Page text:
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CBSA officers and travellers alike are pleased with expansion at North Portal

While there is still some work to be done, the expansion and upgrades at the North Portal border crossing are largely complete, and have been well-received by officials and travellers alike.
Canada Border Services Agency
The reconfigured and expanded North Portal border crossing has been well-received thus far. Photo courtesy of Canada Border Services Agency

While there is still some work to be done, the expansion and upgrades at the North Portal border crossing are largely complete, and have been well-received by officials and travellers alike.

Scott Kienlen, the corporate chief for the southern Alberta and southern Saskatchewan district in the Prairie region for the Canada Border Services Agency (CBSA), said the building constructions were completed in late December and border officials moved into their bi-level booths.

As part of the project, there are now three lanes for traffic coming into Canada.

“Previously coming into the country, we had one lane for cars, or small vehicles, and then one for commercial traffic, and there was a bit of a sharper left-hand turn to come in to be processed,” said Kienlen.

Each of the three lanes have the capability of handling any type of vehicle. It means there could be three lanes with cars, pick-up trucks or other light vehicles, or three lanes occupied by commercial trucks.

Since construction wrapped up, border wait times have dropped significantly, and everything is now within the service standards for CBSA, Kienlen said.

There is also an oversized lane.

“We did improve that a little bit, making it little bit wider, so that we can handle any type of wide dimensional or long dimensional loads,’ said Kienlen.

When motorists approach the crossing, it is more of a head-on approach. All of these changes have improved traffic flow.

“We’ve improved the signage and lighting and so on. Some of that still has to be done, but some has been done, so that’s helped as well,” said Kienlen.

They also marked the opening of their commercial warehouse, where they have enhanced ability to conduct examinations on commercial carriers.

“It’s working really, really well,” Kienlen said. “We changed the layout and the design here, and that’s working quite well with traffic flow.”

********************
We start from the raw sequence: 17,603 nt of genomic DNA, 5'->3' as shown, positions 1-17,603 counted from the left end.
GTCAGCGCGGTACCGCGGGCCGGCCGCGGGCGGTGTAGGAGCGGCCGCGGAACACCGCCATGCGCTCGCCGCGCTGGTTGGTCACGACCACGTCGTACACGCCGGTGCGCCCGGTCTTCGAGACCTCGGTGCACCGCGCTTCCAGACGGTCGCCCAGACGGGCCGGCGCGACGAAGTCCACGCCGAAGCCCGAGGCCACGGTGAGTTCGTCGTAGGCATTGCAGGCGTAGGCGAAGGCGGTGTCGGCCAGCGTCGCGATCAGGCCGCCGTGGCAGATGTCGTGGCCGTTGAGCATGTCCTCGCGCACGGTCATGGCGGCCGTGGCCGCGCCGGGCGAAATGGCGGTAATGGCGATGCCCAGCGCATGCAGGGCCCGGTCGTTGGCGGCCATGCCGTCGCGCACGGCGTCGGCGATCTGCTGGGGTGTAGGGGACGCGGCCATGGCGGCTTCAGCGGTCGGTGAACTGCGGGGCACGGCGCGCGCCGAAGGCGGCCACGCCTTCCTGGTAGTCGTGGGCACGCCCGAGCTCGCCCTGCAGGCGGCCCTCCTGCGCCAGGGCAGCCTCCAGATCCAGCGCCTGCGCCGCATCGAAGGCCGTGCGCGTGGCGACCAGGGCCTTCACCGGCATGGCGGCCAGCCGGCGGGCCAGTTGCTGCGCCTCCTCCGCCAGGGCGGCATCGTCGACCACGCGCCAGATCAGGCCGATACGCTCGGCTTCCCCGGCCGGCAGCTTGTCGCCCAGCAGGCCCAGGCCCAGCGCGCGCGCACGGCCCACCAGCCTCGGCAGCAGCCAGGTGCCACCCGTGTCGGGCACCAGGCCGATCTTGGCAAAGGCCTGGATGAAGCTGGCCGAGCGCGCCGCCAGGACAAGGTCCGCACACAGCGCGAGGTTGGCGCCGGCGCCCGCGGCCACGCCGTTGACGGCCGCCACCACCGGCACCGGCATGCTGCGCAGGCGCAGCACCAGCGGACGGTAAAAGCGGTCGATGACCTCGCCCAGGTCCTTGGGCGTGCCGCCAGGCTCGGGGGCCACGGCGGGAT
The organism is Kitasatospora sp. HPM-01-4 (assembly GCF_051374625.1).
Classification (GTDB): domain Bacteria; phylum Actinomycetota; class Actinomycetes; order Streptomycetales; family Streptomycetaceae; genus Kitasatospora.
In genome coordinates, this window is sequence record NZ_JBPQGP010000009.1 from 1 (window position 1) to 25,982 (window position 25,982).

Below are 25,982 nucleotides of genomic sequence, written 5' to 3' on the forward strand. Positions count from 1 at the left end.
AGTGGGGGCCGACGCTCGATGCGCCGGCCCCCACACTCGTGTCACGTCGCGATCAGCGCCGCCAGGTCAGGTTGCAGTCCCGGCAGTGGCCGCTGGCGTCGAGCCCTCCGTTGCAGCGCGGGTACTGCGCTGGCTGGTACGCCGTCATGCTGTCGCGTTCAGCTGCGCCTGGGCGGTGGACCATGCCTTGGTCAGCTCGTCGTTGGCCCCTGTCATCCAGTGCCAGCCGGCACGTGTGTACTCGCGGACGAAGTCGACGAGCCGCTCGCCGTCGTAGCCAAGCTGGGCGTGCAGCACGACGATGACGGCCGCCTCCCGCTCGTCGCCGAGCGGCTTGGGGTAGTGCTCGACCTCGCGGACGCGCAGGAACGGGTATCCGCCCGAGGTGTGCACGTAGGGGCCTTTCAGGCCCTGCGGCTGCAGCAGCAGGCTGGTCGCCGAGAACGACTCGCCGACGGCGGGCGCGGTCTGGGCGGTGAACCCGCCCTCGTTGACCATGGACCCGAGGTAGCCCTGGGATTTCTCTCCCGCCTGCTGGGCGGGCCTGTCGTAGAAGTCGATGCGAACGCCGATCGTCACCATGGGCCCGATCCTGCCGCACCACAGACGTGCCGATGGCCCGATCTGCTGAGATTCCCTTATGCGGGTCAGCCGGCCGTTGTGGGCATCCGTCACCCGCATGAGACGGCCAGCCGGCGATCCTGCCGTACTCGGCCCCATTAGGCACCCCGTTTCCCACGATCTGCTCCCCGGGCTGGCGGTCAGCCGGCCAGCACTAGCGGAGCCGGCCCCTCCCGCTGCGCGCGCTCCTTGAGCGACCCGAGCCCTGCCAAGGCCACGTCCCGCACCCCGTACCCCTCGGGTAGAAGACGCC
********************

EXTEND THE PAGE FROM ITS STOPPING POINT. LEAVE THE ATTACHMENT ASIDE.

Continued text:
The travelling community and the trade partners have been impressed.

“We’ve been working out of some temporary structures for some time, and they’re glad to see the improvements,” said Kienlen.

During the winter periods, there won’t be a lot of construction happening. Once the warmer temperatures return in the spring, there will be some roadwork in the area.

“We need to continue working on some roadway and curbing and paving to tie into Highway 39 as you exit. Right now we have a temporary detour through our parking area to accommodate that, and then there will be some underground drainage pipes that need to be installed as well, and then to complete the staff parking area,” Kienlen said.

The goal is to have them completed by November, if the weather co-operates.

Overall, he estimates the project is about 80 per cent complete.

Kienlen pointed out that the last time the facility was upgraded was in the mid-1980s. Since that time, traffic patterns have gone through considerable changes.

“It was time for an upgrade, and that’s what we’re doing. From time to time, there may have been some border wait times, particularly with our commercial flow, just only having one lane, and this has totally reduced or eliminated that problem.”

As part of the federal government’s green initiative, the CBSA has installed a large solar wall on their drive-thru examination facility. He believes it’s one of the first in the country to be on a wall instead of a rooftop.

“We’re expecting to generate about 10-15 per cent for our commercial building with that,” said Kienlen. “So that’s kind of a neat feature that’s been added to this.”

The project had an estimated completion time of 30 months when it started in the spring of 2018. It has run a little bit longer than that, as there were some undocumented structures that were buried, thanks to small foundations leftover from previous customs buildings that were in place prior to the ones that were constructed in the 1980s.

“That did take some time to work through, some extra time, but for the most part, we’re doing okay,” said Kienlen.

The COVID-19 pandemic did not represent a big setback for the project. Measures were put in place for contractors and staff to maintain social distancing.

“For the most part, a lot of the construction, where there would have been close contact between contractors and staff, was prior to the pandemic, and anything after that, there are precautions that have been put in place,” said Kienlen.

A date for a ribbon cutting or a celebration hasn’t been set. It won’t happen until the project is complete or close to being finished, so it likely wouldn’t be until late fall. And obviously it would be dependent on any restrictions that might still be in effect.

But they’re pleased to have knocked down a couple of milestones on the project.

Kienlen is grateful to the travelling community, trade partners and the village of North Portal for their patience during construction.

“From time to time, there has been the odd, minor delay just as equipment moves around or different things, but for the most part, we’ve been able to keep going here 24-7, 365 days of the year,” said Kienlen.